2012 Nissan Frontier: Male carrier

2012 Nissan Frontier Crew Cab SV 4X4

Think of today’s midsize pickup, whether the Nissan Frontier, Toyota Tacoma or GM’s Colorado/Canyon, as a male carrier. The target demographic for these 4X2s and 4X4s is a guy in his 20’s or 30’s. And based solely on a week behind the wheel of Nissan’s 2012 Frontier 4X4SV (‘Supersize Value’), Nissan’s product team could be #1 with a bullet if judged by the interest shown the 2012 Nissan Frontier by those very same 20-something guys.

The menu, of course, is ridiculously simple – and well established. For the 2012 Nissan Frontier it’s a fully boxed frame, torque-laden 4.0 liter V6, extended or crew cab passenger compartments and short or long beds. You can still buy a bare-bones extended cab with an inline four at less than $20,000, or go whole hog for well over $30,000. Our Frontier Crew Cab SV, while not as off-road capable as Nissan’s dirt-oriented PRO-4X, serves the needs of most target consumers, whether driven on pavement or taken off-road. And with some simple, albeit expressive, visual adds available via the ‘Sport Appearance’ option, you can either be the 20-something most young men want to be – or feel like one just by writing the check.

2012 Nissan Frontier with the Sport Appearance includes grille with ‘Dark Hyper Finish’ and unique wheels.

Our test Frontier, a crew cab with short bed finished in a metallic blue, still enjoys a contemporary look despite its mid-decade (i.e., the middle of the last decade) intro. And the graphics package, spelling out Frontier from the bottom of the front door to the back of the bed, is assertive as only a truck intended for 20-somethings can be. We liked the look, helped in no small part by the Frontier’s stance, sitting on 18-inch alloy wheels in a Sport-specific ‘Dark Hyper Silver Finish’. The tires – 265/60R18 BF Goodrich Long Trails – offered enough tread for off-roading, but not so much as to make them overly intrusive on asphalt. The tire choice seemed to reflect the overall intent of this particular package, as the Frontier is composed on the daily commute but remains credible when the off-road venue grows gnarly.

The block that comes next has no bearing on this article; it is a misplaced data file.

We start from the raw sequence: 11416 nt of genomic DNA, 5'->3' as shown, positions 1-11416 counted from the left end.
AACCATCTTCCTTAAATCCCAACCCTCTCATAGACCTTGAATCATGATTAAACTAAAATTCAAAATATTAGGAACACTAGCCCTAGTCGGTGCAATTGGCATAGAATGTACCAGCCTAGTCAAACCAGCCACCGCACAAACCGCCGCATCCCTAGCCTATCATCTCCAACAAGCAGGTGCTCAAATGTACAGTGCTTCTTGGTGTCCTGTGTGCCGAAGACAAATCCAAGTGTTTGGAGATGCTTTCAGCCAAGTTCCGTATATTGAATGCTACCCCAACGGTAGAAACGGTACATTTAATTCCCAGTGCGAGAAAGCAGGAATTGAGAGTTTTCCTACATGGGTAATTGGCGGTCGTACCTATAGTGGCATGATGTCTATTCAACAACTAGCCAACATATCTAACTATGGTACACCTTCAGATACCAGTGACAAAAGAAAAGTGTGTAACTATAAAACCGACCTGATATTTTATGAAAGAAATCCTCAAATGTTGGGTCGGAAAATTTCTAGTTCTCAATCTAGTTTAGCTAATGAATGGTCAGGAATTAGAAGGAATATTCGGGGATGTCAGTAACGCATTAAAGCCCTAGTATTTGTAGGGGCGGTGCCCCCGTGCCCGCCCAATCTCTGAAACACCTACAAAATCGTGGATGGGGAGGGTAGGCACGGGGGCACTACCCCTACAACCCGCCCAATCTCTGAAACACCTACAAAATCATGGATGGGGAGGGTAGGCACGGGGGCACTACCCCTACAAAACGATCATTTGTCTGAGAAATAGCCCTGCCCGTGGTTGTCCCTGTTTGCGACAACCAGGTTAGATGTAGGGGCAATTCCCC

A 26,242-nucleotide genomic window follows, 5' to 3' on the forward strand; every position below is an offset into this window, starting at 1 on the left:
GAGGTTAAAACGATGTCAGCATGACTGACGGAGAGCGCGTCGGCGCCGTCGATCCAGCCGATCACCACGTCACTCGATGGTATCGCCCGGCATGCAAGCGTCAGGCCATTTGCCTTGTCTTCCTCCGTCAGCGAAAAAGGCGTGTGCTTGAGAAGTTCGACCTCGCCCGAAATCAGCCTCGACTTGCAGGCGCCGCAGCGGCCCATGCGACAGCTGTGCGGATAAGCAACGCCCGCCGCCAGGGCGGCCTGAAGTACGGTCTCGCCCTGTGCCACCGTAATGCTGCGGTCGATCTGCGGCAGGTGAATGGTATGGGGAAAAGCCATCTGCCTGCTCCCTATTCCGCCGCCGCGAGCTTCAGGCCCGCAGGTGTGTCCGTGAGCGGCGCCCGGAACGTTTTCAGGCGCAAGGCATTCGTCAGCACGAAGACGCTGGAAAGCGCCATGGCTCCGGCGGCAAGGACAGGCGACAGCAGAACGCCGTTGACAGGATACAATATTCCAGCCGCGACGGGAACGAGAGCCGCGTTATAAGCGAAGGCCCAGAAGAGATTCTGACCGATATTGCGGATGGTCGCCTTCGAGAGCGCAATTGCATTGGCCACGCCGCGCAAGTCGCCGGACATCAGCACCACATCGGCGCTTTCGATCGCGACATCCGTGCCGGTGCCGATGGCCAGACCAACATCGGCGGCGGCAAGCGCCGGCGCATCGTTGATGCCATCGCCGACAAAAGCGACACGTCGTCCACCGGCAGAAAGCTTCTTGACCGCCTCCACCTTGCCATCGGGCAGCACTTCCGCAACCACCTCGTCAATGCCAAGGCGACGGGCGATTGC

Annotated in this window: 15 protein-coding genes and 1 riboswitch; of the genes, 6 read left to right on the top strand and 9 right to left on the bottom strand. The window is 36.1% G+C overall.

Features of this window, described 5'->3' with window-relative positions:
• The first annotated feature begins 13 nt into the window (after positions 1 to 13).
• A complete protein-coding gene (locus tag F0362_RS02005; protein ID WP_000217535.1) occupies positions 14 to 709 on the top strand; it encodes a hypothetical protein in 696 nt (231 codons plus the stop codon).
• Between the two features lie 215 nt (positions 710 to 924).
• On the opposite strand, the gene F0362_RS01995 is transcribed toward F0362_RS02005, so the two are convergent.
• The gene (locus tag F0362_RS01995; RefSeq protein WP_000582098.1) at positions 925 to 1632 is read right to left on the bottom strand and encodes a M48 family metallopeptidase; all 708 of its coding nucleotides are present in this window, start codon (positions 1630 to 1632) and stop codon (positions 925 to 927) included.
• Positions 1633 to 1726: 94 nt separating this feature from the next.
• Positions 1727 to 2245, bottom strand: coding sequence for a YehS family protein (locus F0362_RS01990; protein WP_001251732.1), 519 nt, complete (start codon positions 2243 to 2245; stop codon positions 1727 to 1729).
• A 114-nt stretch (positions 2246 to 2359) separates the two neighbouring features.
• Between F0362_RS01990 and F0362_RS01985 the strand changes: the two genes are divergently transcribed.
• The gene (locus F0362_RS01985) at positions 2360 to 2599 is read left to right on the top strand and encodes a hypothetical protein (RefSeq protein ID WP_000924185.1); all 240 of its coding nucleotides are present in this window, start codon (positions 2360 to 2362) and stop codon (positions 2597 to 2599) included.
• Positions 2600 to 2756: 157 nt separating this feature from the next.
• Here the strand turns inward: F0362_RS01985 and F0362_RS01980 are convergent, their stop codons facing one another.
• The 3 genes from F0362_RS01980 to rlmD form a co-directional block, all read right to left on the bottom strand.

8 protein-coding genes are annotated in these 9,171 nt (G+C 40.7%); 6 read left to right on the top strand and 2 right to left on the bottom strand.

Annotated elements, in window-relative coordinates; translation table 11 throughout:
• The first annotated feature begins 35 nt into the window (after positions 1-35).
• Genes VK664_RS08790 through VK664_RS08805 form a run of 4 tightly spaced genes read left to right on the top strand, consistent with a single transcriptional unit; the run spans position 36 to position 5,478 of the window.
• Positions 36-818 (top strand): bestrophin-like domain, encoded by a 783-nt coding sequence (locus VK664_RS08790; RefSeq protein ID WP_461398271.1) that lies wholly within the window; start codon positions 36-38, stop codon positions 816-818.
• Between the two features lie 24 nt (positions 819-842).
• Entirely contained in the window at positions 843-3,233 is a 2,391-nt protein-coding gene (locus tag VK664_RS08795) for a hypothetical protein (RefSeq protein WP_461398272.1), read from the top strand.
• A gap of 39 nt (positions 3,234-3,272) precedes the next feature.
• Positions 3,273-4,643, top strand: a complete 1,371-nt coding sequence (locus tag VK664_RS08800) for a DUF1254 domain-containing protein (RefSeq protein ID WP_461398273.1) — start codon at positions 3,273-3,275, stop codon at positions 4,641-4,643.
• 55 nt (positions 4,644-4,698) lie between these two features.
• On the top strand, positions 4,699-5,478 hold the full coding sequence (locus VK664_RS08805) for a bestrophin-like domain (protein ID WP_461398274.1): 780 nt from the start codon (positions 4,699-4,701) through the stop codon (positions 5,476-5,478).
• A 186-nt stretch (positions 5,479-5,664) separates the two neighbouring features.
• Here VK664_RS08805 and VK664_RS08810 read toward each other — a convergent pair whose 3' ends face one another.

If your driving routes are always gnarly, check the PRO-4X option box at your Nissan dealer. Available only on 4X4 models, the package provides you with most of the goodies for getting off the beaten path – and then beating it. Bilstein off-road shocks, skid plates protecting both the oil pan and transfer care and an electronic rear differential locker with 4-wheel limited slip deliver your power to the wheels. Once there, BF Goodrich Rugged Trail tires get that power to the ground. In an off-road venue outside of Bandera, Texas a PRO-4X capably handled virtually anything in its path, even when there was no discernible path.

Inside, Nissan’s penchant for hard plastic surfaces remains. The interior layout is functional, and Nissan products are well past the point where we’re struck by an almost obnoxious level of budget cutting, but you won’t confuse a Frontier interior with that of Infiniti’s QX56. Again, opting for the Sport Appearance Package nets you an upgrade, with specific seat trim emblazoned with the Frontier logo (in the event you missed the billboard on the outside of the truck), white-faced gauges, and an AM/FM/CD player with MP3 capability.